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Synergistic activities to boost enzymatic lignocellulose oxidation using light and LPMOs

Grant number: 18/22300-0
Support type:Regular Research Grants
Duration: March 01, 2019 - May 31, 2021
Field of knowledge:Biological Sciences - Biophysics - Molecular Biophysics
Cooperation agreement: Fonds de la Recherche Scientifique (F.R.S.- FNRS)
Mobility Program: SPRINT - Projetos de pesquisa - Mobilidade
Principal Investigator:Igor Polikarpov
Grantee:Igor Polikarpov
Principal investigator abroad: David Cannella
Institution abroad: Université Libre de Bruxelles (ULB), Belgium
Home Institution: Instituto de Física de São Carlos (IFSC). Universidade de São Paulo (USP). São Carlos , SP, Brazil
Assoc. researchers:Eduardo Ribeiro de Azevedo
Associated research grant:15/13684-0 - Structural and functional studies of enzymes that participate in complex carbohydrates synthesis and degradation, AP.TEM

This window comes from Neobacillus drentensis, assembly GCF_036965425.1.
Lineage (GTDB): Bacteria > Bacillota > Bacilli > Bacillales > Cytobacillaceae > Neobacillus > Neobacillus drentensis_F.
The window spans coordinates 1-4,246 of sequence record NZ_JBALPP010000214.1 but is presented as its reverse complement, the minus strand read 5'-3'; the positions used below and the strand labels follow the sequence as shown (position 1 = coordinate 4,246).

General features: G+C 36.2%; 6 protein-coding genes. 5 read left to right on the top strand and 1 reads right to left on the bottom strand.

The main challenge of the 21st century society in terms of energy, materials and chemicals is to diminish the dependence from fossil resources transitioning towards a Bio-based economy. Recently an efficient light-driven enzymatic system capable of oxidizing cellulose, which is the major fraction of the photosynthetically fixed carbon on Earth, has been reported. The system discovered is based on the ubiquitous enzymes termed lytic polysaccharide monooxygenase (LPMO) that degrade plant cell wall carbohydrates, starch, and chitin found in all ecosystems and photosynthetic pigment chlorophyll, activated by light. One of the collateral effects of shining light on the reaction mixture is a generation of hydrogen peroxide, recently shown to be an efficient compound for accelerating LPMO activity. Within the scope of this proposal we plan to study the synergic effects in LPMO activities and cellulases to learn how they harness the light induced electron transfer and to evaluate the role of the parallel production of hydrogen peroxide to power redox enzymes for degradation of lignocellulosic substrates. We will also conduct molecular, biophysical and structural studies of poorly studied LPMOs. Furthermore, we plan to exploit the acquired knowledge for designing new degrading synergistic mixtures of cellulases and LPMOs aimed for plant biomass deplymerization. (AU)